View Issue Details
|ID||Project||Category||View Status||Date Submitted||Last Update|
|0003375||AniDB Website||Bug Report - Interface||public||2019-08-19 00:16||2019-08-19 00:16|
|Target Version||Fixed in Version|
|Summary||0003375: On high PPI/DPI display devices/settings, image resources are rendered at lower than display resolution|
|Description||On high PPI/DPI display devices/settings, image resources are rendered at lower than display resolution.|
The issue is most glaring in the case of thumbnail display.
I would think with the current state of tech we could make due with maybe 3 versions of each image for a significantly improved UI experience, and even for starters just modifying the logic used to choose between the two resolutions we already maintain (full resolution and the low resolution currently always used for thumbnails).
So, the simplest improvement to start with world be to use the full resolution version for thumbnails on displays with a pixel density sufficiently higher than 96 (120? 144? more?).
If you create some intermediate image resolutions you can strike a better balance for moderating bandwidth usage/page load times.
It would be nice to have higher resolution for large image display too, not just thumbnails, but that obviously would not be effective until such images are uploaded to AniDB. These would also be useful even at low-DPI for very large display layouts. However, upgrading the resolution of large images is less important because they already contain a reasonable amount of detail. They would look better with more, but thumbnails displayed to users on high PPI and/or large displays currently look bad since they have very little detail.
Among the most common high PPI displays are modern smartphones with around 500-600 PPI last I checked. Those devices might falsify their PPI as bring lower than that though; my 518 PPI 0000014:0000006.3" device seems to report about 337 PPI in Chromium-based browsers and about 339 PPI in Firefox using default display scaling settings. I assume this is because the device manufacturers feel that the 337ish PPI resolution is a good balance of quality/bandwidth for web browsing. These numbers can change based on system settings on my Android. There are display scaling settings similar to those on desktop OSs. Still, the browser reports different and lower numbers than native apps detect.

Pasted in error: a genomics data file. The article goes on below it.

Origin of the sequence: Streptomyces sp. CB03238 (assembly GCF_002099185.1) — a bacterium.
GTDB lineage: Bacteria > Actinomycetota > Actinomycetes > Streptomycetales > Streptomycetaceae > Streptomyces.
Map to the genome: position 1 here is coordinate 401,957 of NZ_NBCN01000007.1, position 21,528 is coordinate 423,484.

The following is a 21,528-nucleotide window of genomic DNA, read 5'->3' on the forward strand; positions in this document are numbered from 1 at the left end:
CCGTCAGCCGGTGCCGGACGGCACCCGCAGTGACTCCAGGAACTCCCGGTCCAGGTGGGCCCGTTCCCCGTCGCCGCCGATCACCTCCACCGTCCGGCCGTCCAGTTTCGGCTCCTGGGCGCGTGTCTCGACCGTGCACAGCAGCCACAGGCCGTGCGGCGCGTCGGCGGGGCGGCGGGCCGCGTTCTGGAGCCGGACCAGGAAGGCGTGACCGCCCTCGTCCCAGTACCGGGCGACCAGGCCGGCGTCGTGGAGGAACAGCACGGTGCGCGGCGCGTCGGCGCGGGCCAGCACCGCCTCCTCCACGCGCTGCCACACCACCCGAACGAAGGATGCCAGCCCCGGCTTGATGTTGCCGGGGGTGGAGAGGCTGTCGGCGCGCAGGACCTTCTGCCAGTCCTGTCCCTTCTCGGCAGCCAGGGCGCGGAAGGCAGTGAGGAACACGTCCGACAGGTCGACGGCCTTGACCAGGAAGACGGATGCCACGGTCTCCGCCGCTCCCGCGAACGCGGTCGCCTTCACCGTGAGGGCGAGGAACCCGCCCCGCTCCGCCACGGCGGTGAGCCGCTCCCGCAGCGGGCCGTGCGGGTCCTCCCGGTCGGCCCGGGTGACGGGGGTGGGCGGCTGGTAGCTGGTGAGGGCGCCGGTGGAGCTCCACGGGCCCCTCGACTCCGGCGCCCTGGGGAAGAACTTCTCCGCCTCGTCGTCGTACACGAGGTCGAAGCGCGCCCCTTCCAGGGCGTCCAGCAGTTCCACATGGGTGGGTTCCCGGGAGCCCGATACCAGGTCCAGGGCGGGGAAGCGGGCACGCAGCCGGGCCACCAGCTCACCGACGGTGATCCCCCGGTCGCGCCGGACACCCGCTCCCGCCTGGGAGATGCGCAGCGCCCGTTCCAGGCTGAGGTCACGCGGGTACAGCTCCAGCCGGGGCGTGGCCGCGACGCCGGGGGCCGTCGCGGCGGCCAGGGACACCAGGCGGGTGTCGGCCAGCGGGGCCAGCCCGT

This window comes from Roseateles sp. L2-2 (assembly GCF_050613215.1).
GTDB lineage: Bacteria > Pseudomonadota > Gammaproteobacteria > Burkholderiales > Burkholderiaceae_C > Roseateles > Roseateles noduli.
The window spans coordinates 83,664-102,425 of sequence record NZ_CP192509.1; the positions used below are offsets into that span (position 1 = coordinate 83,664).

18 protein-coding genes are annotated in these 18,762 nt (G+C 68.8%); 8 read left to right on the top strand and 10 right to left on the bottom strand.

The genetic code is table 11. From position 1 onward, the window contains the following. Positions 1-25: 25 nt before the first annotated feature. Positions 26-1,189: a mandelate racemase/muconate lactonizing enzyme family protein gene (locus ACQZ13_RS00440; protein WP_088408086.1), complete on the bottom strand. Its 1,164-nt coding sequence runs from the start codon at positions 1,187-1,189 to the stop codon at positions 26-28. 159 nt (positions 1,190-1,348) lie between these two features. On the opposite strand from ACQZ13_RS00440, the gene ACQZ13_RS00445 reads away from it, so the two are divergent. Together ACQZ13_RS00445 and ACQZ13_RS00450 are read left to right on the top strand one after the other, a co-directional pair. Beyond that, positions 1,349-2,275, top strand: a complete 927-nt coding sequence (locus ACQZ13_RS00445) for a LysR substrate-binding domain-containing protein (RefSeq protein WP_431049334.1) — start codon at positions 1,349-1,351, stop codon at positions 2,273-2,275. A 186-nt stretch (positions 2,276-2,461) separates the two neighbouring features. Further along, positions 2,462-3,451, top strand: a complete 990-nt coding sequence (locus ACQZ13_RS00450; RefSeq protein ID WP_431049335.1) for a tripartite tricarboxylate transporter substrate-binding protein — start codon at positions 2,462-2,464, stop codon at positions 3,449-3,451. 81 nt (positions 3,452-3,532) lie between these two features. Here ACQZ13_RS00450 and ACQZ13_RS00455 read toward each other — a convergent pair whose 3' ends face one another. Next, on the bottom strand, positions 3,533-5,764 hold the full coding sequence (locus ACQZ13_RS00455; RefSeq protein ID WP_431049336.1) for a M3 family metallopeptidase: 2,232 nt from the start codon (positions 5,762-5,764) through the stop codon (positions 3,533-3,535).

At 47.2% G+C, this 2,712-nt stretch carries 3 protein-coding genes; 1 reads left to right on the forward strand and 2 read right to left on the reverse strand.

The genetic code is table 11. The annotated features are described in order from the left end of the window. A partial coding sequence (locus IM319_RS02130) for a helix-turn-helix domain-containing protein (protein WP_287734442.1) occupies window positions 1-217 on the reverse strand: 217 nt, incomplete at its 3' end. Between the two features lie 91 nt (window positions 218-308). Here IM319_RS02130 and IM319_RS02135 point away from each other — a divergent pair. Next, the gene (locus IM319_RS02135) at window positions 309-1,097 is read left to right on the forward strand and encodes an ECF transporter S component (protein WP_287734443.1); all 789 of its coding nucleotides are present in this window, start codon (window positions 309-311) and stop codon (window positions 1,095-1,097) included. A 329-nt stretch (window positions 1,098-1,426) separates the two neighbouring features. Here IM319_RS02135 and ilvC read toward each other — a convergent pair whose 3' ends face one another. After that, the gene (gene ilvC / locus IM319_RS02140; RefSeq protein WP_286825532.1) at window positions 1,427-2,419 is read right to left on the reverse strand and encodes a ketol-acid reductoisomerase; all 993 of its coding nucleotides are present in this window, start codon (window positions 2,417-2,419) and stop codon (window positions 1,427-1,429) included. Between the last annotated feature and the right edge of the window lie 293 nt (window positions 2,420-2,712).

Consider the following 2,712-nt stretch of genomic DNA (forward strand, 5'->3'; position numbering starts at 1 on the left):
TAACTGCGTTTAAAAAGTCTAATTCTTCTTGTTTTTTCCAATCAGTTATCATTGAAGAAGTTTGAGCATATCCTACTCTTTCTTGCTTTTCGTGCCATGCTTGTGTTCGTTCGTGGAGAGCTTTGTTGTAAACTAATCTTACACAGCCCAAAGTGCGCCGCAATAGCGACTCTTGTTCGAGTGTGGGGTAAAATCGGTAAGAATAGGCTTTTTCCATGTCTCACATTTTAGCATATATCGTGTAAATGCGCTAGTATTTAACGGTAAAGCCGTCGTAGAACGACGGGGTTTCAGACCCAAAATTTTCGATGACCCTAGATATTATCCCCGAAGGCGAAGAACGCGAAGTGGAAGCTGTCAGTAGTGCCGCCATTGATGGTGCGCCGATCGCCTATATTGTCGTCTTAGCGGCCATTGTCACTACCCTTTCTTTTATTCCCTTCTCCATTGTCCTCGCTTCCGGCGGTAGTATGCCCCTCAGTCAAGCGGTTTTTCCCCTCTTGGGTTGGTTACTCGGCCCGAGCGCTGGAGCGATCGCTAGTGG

|Steps To Reproduce||Look at a thumbnail on a high PPI display and display setting to see the issue clearly.|
|Additional Information||CSS PPI detection example using media queries: https://home.heeere.com/tech-ppi-aware-css-media-query.html|
On my device, the two demos give slightly differing results, as do different rendering engines. Not sure if the difference between CSS and JS demos is a bug or not. I am not the author of the demos.
On my 0000205:0000518 PPI mobile device:
CSS: Chromium: 336 PPI; Firefox: 338 PPI
JS: Chromium: 337 PPI; Firefox: 339 PPI
Again, the simplest way to improve things in re. this issue to start with might be to just use the full resolution version of images for thumbnails on displays with a pixel density over some threshold, such as 120 or 144 PPI (25% or 50% greater than 96 respectively). In the long run, maintaining a wider range of resolutions would be better.
Excess resolution, if it occurs, is actually nice on small displays where users frequently zoom in and out, though could be an issue for those on limited or heavily metered bandwidth. A low(er)-bandwidth layout option could be made an option to mediate this issue (which could for now, for example, maintain the existing behavior). Users already can mediate bandwidth usage by limiting the number of items per page in result tables. There is a web design trend toward only sending data as needed in a more dynamic way these days: "infinite scroll" (though not everyone is a fan).